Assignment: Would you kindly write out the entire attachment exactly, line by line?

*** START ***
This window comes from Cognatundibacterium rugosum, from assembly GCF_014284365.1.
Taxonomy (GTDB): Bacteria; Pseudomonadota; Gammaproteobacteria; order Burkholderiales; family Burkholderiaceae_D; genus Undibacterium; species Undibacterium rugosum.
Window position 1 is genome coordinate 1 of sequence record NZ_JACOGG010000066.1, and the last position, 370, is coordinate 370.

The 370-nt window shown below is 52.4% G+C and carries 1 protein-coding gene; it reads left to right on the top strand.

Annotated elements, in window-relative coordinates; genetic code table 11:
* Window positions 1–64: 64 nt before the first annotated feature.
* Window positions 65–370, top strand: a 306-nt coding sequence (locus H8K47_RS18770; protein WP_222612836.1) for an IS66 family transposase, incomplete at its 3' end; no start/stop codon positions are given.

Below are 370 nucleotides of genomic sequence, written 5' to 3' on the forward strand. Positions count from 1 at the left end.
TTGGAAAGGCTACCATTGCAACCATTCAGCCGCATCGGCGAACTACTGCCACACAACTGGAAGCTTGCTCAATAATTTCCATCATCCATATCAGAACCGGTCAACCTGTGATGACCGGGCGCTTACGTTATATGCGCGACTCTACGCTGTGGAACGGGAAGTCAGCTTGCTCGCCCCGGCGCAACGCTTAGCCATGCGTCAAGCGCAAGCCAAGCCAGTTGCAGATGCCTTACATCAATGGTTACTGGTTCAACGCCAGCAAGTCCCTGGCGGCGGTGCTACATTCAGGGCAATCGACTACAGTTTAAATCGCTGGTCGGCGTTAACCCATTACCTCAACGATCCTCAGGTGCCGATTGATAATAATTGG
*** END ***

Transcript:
This window comes from Cognatundibacterium rugosum, from assembly GCF_014284365.1.
Taxonomy (GTDB): Bacteria; Pseudomonadota; Gammaproteobacteria; order Burkholderiales; family Burkholderiaceae_D; genus Undibacterium; species Undibacterium rugosum.
Window position 1 is genome coordinate 1 of sequence record NZ_JACOGG010000066.1, and the last position, 370, is coordinate 370.

The 370-nt window shown below is 52.4% G+C and carries 1 protein-coding gene; it reads left to right on the top strand.

Annotated elements, in window-relative coordinates; genetic code table 11:
* Window positions 1–64: 64 nt before the first annotated feature.
* Window positions 65–370, top strand: a 306-nt coding sequence (locus H8K47_RS18770; protein WP_222612836.1) for an IS66 family transposase, incomplete at its 3' end; no start/stop codon positions are given.

Below are 370 nucleotides of genomic sequence, written 5' to 3' on the forward strand. Positions count from 1 at the left end.
TTGGAAAGGCTACCATTGCAACCATTCAGCCGCATCGGCGAACTACTGCCACACAACTGGAAGCTTGCTCAATAATTTCCATCATCCATATCAGAACCGGTCAACCTGTGATGACCGGGCGCTTACGTTATATGCGCGACTCTACGCTGTGGAACGGGAAGTCAGCTTGCTCGCCCCGGCGCAACGCTTAGCCATGCGTCAAGCGCAAGCCAAGCCAGTTGCAGATGCCTTACATCAATGGTTACTGGTTCAACGCCAGCAAGTCCCTGGCGGCGGTGCTACATTCAGGGCAATCGACTACAGTTTAAATCGCTGGTCGGCGTTAACCCATTACCTCAACGATCCTCAGGTGCCGATTGATAATAATTGG